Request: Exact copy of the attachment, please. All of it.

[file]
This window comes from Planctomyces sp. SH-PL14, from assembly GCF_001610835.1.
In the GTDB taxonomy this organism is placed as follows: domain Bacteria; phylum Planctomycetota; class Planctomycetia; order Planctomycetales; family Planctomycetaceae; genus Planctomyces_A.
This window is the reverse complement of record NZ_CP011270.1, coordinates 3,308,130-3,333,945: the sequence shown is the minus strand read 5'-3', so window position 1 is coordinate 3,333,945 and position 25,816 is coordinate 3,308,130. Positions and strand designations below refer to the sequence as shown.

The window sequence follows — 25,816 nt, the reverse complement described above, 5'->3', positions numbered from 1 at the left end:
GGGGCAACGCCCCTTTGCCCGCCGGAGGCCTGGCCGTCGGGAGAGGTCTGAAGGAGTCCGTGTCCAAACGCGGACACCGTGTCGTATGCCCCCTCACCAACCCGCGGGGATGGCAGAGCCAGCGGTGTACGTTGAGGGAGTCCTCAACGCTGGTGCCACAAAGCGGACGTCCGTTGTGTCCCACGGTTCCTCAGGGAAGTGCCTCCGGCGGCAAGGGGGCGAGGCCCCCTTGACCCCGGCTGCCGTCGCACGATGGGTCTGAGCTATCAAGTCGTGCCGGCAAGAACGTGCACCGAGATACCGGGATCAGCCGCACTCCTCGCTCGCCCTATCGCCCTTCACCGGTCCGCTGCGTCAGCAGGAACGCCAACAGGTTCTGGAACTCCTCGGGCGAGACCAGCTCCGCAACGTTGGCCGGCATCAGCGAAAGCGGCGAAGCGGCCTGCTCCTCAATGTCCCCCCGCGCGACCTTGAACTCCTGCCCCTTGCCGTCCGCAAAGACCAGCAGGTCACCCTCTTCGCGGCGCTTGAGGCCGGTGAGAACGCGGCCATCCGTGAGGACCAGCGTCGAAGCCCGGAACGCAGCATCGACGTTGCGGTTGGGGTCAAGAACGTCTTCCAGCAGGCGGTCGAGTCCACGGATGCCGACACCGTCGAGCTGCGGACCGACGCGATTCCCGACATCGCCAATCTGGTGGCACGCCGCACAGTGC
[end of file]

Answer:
This window comes from Planctomyces sp. SH-PL14, from assembly GCF_001610835.1.
In the GTDB taxonomy this organism is placed as follows: domain Bacteria; phylum Planctomycetota; class Planctomycetia; order Planctomycetales; family Planctomycetaceae; genus Planctomyces_A.
This window is the reverse complement of record NZ_CP011270.1, coordinates 3,308,130-3,333,945: the sequence shown is the minus strand read 5'-3', so window position 1 is coordinate 3,333,945 and position 25,816 is coordinate 3,308,130. Positions and strand designations below refer to the sequence as shown.

The window sequence follows — 25,816 nt, the reverse complement described above, 5'->3', positions numbered from 1 at the left end:
GGGGCAACGCCCCTTTGCCCGCCGGAGGCCTGGCCGTCGGGAGAGGTCTGAAGGAGTCCGTGTCCAAACGCGGACACCGTGTCGTATGCCCCCTCACCAACCCGCGGGGATGGCAGAGCCAGCGGTGTACGTTGAGGGAGTCCTCAACGCTGGTGCCACAAAGCGGACGTCCGTTGTGTCCCACGGTTCCTCAGGGAAGTGCCTCCGGCGGCAAGGGGGCGAGGCCCCCTTGACCCCGGCTGCCGTCGCACGATGGGTCTGAGCTATCAAGTCGTGCCGGCAAGAACGTGCACCGAGATACCGGGATCAGCCGCACTCCTCGCTCGCCCTATCGCCCTTCACCGGTCCGCTGCGTCAGCAGGAACGCCAACAGGTTCTGGAACTCCTCGGGCGAGACCAGCTCCGCAACGTTGGCCGGCATCAGCGAAAGCGGCGAAGCGGCCTGCTCCTCAATGTCCCCCCGCGCGACCTTGAACTCCTGCCCCTTGCCGTCCGCAAAGACCAGCAGGTCACCCTCTTCGCGGCGCTTGAGGCCGGTGAGAACGCGGCCATCCGTGAGGACCAGCGTCGAAGCCCGGAACGCAGCATCGACGTTGCGGTTGGGGTCAAGAACGTCTTCCAGCAGGCGGTCGAGTCCACGGATGCCGACACCGTCGAGCTGCGGACCGACGCGATTCCCGACATCGCCAATCTGGTGGCACGCCGCACAGTGC